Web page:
Goodenough Island, seen in November 1942 from the ketch Maclaren King, which acted as a ferry between Milne Bay and Goodenough Island

Gategood could not get through on the radio because the petrol generator that supplied power to the radios at Mud Bay had broken down, thereby cutting Arnold's link with Mud Bay, Milne Force and Taleba Bay. Arnold launched an attack on Kilia at 09:10, supported by two three-inch mortars and a hundred rounds that had been brought up from Mud Bay. A promised air strike failed to arrive. Instead, Japanese aircraft strafed the Australian positions, as well as the ketch Maclaren King in Mud Bay with wounded men on board, causing further casualties. Arnold attempted a flanking movement with A Company, but it became lost in the jungle. The attack then became a frontal one against the main Japanese defences, which Arnold chose not to press.[29]

With the Australian forces unable to advance, the Japanese withdrew during the night. They were transported, along with their equipment and supplies, by their two landing craft to Fergusson Island, where they arrived at dawn on 25 October. From there, 261 men were collected by the light cruiser Tenryū the following day.[8][30][31] The 2/12th Infantry Battalion then pressed on from Kilia to Galaiwai Bay, meeting no resistance and finding well-prepared but unmanned defences.[20]

The bombing and strafing of villages by the Allied Air Forces caused some 600 Goodenough Islanders to flee to Fergusson Island, where Timperley's ANGAU detachment had set up a refugee camp and was caring for them until the fighting was over and they could safely return.[24] Australian losses on Goodenough Island were 13 killed in action or died of wounds, and 19 wounded. The Japanese suffered 20 killed and 15 wounded during the battle,[20] but the 2/12th counted 39 dead. However, this was only an estimate as the Japanese had been able to retrieve and bury their dead, which had made it difficult for the Australians to accurately determine their casualties.[32] Despite the evacuation, some Japanese were left behind. One was captured by islanders on 30 October and handed over to Timperley.[33] Two died from malaria in November 1942, and another, Shigeki Yokota, evaded capture until he was taken prisoner in July 1943.[34]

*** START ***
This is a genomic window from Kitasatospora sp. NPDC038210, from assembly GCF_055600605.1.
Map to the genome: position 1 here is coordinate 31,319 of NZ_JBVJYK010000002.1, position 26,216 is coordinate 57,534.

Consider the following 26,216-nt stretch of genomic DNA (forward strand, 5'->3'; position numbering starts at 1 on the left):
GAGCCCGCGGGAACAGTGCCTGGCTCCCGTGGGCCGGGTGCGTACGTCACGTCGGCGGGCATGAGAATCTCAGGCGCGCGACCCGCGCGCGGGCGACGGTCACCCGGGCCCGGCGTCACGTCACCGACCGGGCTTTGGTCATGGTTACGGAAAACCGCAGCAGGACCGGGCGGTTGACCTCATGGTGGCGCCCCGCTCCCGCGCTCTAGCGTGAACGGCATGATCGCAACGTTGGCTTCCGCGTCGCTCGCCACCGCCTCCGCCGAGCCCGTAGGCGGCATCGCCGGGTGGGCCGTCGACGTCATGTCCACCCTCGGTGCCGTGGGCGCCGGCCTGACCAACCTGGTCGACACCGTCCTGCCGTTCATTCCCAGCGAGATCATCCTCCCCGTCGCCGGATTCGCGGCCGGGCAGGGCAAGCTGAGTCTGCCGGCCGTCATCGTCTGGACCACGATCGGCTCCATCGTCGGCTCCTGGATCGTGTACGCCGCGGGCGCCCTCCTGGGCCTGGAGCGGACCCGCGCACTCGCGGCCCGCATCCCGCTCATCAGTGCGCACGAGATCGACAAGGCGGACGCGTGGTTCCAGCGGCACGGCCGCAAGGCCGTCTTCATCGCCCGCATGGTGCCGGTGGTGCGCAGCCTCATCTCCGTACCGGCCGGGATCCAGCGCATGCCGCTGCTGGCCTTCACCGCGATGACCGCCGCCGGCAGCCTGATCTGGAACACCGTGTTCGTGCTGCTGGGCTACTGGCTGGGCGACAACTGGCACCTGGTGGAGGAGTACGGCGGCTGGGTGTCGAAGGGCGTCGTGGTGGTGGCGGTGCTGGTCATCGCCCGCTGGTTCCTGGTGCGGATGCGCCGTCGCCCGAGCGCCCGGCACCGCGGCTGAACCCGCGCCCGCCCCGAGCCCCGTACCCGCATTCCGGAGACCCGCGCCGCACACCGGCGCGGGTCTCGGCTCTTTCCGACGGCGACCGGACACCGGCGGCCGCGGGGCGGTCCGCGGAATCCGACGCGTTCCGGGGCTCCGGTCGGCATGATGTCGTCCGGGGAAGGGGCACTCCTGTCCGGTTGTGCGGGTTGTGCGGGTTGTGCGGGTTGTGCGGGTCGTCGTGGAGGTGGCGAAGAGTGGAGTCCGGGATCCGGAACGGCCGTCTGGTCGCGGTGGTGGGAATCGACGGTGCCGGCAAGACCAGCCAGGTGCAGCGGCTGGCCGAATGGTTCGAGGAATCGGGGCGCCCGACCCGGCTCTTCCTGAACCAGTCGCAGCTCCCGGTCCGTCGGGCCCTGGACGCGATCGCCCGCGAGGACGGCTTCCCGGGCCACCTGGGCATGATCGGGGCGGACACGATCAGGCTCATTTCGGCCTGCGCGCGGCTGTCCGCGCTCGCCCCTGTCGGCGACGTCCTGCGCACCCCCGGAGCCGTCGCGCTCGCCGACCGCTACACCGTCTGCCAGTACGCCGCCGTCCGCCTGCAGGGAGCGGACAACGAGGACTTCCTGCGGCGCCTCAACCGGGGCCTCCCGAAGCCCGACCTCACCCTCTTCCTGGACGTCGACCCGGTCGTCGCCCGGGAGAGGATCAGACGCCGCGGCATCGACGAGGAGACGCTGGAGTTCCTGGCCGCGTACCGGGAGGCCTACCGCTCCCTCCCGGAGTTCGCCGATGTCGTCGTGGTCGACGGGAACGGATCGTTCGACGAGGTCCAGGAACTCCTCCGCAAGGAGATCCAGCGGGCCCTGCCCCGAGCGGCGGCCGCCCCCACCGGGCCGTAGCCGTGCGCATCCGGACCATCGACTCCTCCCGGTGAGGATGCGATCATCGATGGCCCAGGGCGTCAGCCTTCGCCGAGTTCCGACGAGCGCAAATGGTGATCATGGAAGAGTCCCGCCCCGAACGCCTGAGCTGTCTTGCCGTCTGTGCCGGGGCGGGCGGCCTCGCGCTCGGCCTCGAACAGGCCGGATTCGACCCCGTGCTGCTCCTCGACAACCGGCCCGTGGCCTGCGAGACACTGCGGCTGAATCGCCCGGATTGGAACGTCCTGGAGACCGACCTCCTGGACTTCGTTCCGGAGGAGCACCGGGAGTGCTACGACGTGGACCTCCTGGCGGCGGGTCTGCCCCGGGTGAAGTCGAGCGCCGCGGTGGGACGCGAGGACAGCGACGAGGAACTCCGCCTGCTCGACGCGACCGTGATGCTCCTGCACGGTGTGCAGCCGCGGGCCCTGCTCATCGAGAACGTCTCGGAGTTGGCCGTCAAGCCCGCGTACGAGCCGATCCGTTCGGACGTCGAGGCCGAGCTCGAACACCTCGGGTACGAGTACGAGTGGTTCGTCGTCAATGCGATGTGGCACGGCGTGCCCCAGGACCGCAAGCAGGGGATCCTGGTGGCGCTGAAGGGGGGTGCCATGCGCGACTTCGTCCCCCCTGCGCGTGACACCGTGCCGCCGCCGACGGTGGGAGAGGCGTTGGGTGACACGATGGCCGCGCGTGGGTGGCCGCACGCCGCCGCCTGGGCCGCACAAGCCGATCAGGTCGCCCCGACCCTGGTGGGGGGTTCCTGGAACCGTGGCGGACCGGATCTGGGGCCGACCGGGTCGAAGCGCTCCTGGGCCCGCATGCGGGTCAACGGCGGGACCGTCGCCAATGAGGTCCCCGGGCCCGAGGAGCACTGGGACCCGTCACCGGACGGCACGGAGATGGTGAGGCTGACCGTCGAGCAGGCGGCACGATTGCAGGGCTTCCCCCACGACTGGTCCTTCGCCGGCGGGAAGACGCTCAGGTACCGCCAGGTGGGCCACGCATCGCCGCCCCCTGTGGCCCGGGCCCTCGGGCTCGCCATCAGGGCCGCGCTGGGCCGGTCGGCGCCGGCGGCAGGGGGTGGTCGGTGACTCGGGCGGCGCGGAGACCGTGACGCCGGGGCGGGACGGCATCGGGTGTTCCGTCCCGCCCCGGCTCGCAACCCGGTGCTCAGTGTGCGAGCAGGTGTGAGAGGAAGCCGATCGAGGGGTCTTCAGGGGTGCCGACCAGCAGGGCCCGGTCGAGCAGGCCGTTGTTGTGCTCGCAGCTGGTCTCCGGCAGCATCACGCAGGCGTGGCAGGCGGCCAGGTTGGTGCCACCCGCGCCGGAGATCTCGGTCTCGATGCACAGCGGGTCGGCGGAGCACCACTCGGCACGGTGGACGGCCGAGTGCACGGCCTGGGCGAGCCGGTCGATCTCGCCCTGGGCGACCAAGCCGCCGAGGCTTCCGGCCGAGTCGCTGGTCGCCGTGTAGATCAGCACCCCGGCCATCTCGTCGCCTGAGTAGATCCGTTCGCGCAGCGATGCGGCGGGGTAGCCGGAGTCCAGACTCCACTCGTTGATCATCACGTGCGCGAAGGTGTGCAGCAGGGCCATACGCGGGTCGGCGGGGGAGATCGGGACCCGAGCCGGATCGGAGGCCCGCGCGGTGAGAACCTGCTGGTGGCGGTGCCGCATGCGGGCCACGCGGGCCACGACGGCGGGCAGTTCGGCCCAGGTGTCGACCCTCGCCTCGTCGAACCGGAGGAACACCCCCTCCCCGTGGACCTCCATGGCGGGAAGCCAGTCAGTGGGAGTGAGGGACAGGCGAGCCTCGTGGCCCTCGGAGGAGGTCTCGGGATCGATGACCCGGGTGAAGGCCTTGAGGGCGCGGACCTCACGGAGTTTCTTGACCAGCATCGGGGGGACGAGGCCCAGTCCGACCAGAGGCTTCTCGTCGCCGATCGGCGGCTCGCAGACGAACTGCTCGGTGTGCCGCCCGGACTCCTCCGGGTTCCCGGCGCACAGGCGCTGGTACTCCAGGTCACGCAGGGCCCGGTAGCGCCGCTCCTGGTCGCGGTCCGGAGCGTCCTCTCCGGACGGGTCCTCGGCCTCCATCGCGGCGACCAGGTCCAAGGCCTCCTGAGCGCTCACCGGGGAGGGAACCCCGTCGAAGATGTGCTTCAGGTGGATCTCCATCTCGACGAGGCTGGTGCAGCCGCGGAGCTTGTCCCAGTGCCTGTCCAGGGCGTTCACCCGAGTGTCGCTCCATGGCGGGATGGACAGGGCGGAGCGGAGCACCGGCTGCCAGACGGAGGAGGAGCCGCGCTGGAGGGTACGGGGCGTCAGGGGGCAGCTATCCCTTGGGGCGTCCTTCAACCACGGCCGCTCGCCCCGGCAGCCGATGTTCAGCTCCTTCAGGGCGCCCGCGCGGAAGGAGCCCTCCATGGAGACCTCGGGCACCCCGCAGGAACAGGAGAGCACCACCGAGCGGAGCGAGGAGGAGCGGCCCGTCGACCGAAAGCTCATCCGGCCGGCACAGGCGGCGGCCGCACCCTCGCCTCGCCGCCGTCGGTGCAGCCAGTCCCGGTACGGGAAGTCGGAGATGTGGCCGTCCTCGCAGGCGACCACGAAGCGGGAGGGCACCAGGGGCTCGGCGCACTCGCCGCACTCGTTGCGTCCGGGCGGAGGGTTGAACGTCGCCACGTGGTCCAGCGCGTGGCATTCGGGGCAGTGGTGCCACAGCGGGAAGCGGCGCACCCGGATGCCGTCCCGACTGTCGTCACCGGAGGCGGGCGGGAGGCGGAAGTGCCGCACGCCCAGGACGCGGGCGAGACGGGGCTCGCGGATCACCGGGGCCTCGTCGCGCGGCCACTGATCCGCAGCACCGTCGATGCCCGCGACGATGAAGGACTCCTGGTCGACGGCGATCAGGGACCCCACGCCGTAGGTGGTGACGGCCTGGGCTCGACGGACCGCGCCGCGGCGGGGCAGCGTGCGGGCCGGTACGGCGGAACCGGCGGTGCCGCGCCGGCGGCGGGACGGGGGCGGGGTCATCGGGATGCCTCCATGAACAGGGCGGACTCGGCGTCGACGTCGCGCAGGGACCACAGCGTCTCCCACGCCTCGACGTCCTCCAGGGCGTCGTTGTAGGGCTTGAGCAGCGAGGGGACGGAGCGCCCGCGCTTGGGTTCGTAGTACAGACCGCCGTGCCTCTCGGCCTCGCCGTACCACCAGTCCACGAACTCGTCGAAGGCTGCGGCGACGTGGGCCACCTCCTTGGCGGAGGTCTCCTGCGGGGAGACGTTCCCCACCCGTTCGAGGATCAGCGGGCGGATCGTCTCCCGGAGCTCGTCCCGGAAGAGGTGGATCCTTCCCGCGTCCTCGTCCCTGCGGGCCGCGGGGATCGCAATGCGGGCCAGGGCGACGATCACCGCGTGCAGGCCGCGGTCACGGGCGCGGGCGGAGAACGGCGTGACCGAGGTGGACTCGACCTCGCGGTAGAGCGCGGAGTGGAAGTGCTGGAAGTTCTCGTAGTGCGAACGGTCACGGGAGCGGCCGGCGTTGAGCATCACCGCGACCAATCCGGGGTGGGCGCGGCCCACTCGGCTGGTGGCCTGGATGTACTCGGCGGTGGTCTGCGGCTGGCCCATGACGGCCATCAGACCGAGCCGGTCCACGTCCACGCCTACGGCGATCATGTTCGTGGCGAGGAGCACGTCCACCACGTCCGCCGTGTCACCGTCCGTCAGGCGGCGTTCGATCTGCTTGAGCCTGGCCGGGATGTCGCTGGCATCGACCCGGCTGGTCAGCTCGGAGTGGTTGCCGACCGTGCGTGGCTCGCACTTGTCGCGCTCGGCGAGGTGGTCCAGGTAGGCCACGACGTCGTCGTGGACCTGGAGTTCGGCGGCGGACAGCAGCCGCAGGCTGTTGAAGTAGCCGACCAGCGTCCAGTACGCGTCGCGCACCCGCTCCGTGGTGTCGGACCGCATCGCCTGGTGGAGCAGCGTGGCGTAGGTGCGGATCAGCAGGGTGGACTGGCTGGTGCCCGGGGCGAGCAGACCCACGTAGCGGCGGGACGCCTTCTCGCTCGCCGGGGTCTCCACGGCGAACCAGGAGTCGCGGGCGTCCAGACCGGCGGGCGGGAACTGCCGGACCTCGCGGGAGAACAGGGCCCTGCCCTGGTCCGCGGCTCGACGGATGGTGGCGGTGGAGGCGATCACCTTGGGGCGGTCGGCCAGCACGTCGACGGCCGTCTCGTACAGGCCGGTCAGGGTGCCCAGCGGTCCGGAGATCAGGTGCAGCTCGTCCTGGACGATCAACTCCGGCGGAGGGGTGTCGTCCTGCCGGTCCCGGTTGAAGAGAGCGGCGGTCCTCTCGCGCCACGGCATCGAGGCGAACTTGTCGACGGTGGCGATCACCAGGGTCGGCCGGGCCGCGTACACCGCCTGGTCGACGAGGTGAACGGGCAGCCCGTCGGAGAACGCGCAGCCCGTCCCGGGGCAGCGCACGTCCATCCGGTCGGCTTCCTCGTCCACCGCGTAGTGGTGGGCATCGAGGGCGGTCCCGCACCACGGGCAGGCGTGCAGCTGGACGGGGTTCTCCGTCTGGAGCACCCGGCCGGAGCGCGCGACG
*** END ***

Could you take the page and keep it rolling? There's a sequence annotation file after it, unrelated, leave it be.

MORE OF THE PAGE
Imitation barbed wire entanglements made from jungle creepers. Bluff and deception were used to mislead the Japanese to thinking that at least one brigade occupied the island.

Two American officers, one each from the Air Corps and the Corps of Engineers, had accompanied the 2/12th Infantry Battalion's landing on Goodenough Island with the mission of locating suitable sites for airbases and air warning facilities. They found good sites around Vivigani and Wataluma. The Vivigani site was cleared by local labourers who established a 4,000-foot (1,200 m) by 100-foot (30 m) emergency fighter landing strip. The 1st Battalion, 91st Engineer General Service Regiment, was assigned the task of developing Vivigani Airfield into a major airbase capable of handling heavy bombers.[35] The 2/12th Infantry Battalion remained on the island until the end of December, eventually being shipped to Oro Bay on the night of 28–29 December to join the attack on Buna on 31 December,[36] leaving 75 men behind. The American engineers were withdrawn to Port Moresby.[35]